CNN reports that many universities are admitting the fact that in-person classes will not resume until 2021.
Schools such as Boston University have already canceled all face-to-face classes and summer activities in the wake of COVID-19. Online classes will remain and limited housing and dining services will be available.
The main goal was for classes to reopen in the fall but, per an online statement, the university is preparing for the unlikeliness of that happening.
“The Recovery Plan recognizes that if, in the unlikely event that public health officials deem it unsafe to open in the fall of 2020, then the University’s contingency plan envisions the need to consider a later in-person return, perhaps in January 2021,” the university said.
President Robert A. Brown is hoping for students to return in the fall as a best case scenario and is focused on finding the best safest ways to do so. Other schools such as Harvard are taking similar precautions. President Lawrence S. Bacow stated that their campus is contemplating “lots of different scenarios” for the fall semester.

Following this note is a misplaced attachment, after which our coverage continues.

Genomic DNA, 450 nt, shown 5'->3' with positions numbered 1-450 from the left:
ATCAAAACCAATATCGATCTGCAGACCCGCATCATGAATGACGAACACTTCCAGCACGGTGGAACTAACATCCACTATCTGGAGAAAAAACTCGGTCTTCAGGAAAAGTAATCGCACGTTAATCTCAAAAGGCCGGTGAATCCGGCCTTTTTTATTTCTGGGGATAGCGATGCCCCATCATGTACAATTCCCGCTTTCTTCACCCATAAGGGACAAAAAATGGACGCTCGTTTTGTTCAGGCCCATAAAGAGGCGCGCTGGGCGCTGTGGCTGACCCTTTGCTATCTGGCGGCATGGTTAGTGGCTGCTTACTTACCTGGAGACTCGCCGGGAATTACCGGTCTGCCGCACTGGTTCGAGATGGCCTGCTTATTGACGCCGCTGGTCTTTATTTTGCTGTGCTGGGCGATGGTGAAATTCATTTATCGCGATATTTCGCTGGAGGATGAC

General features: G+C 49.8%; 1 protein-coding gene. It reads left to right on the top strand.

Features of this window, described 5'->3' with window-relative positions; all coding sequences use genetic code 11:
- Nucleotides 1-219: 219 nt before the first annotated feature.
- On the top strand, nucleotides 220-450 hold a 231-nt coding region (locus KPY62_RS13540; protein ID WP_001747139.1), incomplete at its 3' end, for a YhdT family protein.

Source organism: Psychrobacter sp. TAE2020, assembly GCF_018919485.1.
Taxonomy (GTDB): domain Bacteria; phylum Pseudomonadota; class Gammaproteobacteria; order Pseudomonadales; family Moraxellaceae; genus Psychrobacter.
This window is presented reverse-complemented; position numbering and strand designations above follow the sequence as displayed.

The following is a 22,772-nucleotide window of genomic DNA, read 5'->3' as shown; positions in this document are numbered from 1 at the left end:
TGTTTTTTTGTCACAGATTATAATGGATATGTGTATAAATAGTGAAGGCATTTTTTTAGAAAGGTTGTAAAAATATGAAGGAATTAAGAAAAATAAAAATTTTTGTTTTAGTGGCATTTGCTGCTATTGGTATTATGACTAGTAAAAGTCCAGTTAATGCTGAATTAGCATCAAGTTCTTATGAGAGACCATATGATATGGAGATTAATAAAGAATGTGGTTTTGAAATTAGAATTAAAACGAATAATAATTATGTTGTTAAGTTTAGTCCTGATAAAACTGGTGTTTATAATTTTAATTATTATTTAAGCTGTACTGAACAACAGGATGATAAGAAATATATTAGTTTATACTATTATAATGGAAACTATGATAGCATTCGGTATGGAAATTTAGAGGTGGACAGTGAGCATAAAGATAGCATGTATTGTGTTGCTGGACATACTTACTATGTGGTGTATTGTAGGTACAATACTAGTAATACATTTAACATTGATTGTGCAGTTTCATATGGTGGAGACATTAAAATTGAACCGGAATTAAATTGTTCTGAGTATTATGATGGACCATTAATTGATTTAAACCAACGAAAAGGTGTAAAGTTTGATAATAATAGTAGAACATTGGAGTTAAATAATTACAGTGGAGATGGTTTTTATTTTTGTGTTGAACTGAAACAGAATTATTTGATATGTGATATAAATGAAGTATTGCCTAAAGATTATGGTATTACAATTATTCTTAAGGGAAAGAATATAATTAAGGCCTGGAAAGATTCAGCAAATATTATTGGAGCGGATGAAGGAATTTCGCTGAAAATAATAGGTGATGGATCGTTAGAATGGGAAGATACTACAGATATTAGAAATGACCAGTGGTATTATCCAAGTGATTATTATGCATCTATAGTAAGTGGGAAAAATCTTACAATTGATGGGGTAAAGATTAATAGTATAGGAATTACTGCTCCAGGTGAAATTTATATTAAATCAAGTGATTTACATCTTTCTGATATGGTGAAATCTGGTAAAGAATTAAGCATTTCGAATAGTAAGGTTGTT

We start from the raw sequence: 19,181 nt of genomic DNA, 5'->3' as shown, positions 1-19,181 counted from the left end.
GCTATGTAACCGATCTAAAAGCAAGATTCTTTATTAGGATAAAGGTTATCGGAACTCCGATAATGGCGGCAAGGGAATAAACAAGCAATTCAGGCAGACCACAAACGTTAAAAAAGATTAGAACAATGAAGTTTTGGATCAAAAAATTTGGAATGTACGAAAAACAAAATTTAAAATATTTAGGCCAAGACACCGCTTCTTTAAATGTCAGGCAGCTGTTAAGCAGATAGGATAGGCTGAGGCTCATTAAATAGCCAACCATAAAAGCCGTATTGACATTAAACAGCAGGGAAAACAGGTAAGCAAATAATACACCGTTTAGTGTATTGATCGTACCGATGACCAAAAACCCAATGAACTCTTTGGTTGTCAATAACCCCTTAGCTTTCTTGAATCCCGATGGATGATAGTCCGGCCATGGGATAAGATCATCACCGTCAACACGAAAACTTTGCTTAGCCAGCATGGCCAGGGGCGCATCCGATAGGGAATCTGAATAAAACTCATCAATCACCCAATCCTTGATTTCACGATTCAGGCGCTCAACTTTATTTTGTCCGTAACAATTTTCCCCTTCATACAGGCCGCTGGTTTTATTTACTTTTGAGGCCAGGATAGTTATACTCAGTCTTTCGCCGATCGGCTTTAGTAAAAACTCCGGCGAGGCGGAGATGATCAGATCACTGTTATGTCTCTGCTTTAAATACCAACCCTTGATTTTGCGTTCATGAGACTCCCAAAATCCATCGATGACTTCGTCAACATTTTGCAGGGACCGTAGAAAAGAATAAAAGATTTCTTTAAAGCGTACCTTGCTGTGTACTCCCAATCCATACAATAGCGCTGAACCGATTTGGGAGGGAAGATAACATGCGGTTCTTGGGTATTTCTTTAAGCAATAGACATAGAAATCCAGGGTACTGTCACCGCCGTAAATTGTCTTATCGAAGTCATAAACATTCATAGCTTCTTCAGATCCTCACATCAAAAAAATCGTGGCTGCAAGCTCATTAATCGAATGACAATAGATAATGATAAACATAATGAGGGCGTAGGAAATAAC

Alongside Harvard, Oregon State’s spokesman Steve Clark told The Oreganian in regards to the fall semester, “Only the novel coronavirus will determine what happens. We can hope for a full return in fall 2020, but hope is not a strategy. So that is why we are going to prepare as best we can for every possible contingency.”
The University of Arizona is also remaining hopeful for a return to campus for the fall semester. The university delivered a statement to the Arizona Daily Star saying, “We are cautiously optimistic that the fall semester will be able to launch with the normal face-to-face campus experience, but of course we will prioritize the health and well-being of our community in making that decision.”